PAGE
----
On The Grapes of WrathPosted by Jack on 2020-03-07 at 18:00
|Title||The Grapes of Wrath|
At this point I'm a confirmed Steinbeck fan, but I'll admit that I was a bit lukewarm on this book right up until the end. The story of the Joad family is actually only half of the text, with every other chapter being this sort of disconnected world building that basically serves as a very eloquent soapbox for Steinbeck to stand on, and while I appreciate Steinbeck making it clear that the system was rigged against a whole class of Americans, these chapters weren't as compelling as the more focused Joad chapters.
That said, the end really took the whole book up a notch for me. I kept expecting the Joad family's journey to end in some sort of positive way. Not necessarily some white picket fence fantasy life, but maybe starting to put down the roots of a new life in California. It never happened. The Joad family, and the class of Americans they represent, just get kicked over and over and over. Nobody's life is better at the end. The core of the family is still together, but penniless and literally underwater on the verge of winter. The grandparents are dead, Noah wandered off, Tom is on the run, Rose of Sharon is abandoned by her boyfriend and has a stillborn child.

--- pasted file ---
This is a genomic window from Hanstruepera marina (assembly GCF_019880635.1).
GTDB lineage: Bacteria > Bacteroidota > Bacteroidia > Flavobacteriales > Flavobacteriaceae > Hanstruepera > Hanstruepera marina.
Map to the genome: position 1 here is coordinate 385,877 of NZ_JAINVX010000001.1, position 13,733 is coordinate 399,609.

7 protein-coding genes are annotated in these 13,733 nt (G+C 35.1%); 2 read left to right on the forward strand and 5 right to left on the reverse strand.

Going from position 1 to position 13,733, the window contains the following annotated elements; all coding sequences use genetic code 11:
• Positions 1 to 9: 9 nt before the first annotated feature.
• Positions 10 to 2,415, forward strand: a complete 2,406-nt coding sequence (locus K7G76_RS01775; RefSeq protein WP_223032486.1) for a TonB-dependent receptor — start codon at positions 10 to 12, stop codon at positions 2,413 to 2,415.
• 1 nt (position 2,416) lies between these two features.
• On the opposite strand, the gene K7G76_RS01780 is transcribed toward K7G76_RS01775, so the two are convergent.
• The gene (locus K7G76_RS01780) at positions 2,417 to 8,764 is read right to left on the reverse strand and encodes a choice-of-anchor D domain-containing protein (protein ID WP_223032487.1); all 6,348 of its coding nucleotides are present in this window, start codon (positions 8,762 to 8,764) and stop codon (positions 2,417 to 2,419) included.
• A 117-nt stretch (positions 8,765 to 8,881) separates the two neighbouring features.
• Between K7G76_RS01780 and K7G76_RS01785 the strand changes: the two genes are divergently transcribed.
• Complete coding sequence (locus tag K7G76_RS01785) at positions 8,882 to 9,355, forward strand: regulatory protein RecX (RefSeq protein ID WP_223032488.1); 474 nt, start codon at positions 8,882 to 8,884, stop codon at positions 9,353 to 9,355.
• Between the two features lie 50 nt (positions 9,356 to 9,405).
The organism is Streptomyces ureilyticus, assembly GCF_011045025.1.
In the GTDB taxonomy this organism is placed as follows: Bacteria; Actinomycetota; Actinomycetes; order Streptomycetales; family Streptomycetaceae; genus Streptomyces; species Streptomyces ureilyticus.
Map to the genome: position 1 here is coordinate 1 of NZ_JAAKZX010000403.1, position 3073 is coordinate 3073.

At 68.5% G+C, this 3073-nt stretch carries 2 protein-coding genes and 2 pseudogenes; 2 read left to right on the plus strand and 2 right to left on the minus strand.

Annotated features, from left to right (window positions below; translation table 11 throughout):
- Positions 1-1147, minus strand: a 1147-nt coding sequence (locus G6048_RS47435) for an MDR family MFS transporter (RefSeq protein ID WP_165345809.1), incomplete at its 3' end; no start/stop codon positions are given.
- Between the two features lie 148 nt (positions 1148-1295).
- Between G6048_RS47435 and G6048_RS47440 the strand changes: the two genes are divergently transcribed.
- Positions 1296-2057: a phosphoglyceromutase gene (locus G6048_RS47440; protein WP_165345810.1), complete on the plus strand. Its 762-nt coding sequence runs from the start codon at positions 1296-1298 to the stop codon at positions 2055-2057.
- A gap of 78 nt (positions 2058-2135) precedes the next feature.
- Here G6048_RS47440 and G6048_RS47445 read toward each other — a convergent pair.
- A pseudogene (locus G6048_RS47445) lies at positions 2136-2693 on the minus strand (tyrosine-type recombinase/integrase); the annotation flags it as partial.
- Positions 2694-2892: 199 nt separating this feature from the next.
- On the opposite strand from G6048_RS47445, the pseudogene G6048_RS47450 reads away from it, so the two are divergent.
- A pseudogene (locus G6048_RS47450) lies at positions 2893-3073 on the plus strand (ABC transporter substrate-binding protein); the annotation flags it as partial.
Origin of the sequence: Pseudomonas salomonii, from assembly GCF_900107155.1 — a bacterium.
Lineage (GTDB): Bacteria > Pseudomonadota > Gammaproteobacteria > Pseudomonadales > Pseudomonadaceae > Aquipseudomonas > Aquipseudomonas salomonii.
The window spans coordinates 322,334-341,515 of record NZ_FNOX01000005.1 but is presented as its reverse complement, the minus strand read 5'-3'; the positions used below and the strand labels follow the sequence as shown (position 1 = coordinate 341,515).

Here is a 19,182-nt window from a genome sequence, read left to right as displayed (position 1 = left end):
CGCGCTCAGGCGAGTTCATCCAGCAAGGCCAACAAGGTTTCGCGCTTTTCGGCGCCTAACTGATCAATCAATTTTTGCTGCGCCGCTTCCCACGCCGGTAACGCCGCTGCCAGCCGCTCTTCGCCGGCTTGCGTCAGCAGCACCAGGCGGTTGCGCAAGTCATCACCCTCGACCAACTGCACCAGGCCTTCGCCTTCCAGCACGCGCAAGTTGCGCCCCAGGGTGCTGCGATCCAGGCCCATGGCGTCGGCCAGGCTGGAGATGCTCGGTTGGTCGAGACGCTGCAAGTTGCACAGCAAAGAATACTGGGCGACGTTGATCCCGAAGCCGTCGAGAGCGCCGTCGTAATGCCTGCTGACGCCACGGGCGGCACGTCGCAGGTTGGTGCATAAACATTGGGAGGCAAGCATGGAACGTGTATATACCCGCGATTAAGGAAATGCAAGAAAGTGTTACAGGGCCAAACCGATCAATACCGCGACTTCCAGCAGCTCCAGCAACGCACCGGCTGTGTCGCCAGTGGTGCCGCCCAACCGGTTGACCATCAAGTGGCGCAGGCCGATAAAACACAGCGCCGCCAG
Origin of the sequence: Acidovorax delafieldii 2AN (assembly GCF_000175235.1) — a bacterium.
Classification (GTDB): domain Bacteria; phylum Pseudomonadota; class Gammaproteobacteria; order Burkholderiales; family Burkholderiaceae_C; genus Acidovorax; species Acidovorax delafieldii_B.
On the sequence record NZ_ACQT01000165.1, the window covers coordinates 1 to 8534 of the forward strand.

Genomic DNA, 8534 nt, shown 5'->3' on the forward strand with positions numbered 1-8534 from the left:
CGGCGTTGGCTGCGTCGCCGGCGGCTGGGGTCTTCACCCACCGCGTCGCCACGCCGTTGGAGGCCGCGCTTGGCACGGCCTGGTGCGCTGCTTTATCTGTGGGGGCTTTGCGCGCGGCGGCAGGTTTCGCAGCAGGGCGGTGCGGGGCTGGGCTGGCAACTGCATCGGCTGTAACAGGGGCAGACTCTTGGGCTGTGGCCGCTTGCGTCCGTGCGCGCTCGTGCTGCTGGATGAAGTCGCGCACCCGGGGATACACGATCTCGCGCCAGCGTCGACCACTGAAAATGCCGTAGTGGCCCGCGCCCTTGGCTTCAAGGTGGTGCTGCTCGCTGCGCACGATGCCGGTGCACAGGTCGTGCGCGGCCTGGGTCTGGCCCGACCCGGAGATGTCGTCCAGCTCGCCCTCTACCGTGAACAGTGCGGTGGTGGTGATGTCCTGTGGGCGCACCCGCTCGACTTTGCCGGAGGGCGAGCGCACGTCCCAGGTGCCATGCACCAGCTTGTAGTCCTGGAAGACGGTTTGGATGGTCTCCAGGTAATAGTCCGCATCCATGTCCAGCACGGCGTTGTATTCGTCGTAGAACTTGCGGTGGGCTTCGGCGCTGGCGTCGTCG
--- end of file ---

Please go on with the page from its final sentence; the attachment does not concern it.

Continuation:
Admittedly I took a lot of socialist views into this book but I can definitely see how contemporary critics attacked Steinbeck for his views when they work against the American streak of cowboy rugged individualism. There is a lot of meat on a socialist or collectivist reading of the work, and Steinbeck does not shy away from being quite overt about what he believes to be the solution to the plight of these workers. In that way, I think now is a very good time to read this classic - the sort of inequality Steinbeck rails against is still present in every aspect of our society and it's good to see what that looked like in the age before the corporations learned we were more useful with full bellies and empty wallets. Tom Joad was a hero 90 years ago, and he's still a hero today.
Anyway, this classic doesn't disappoint.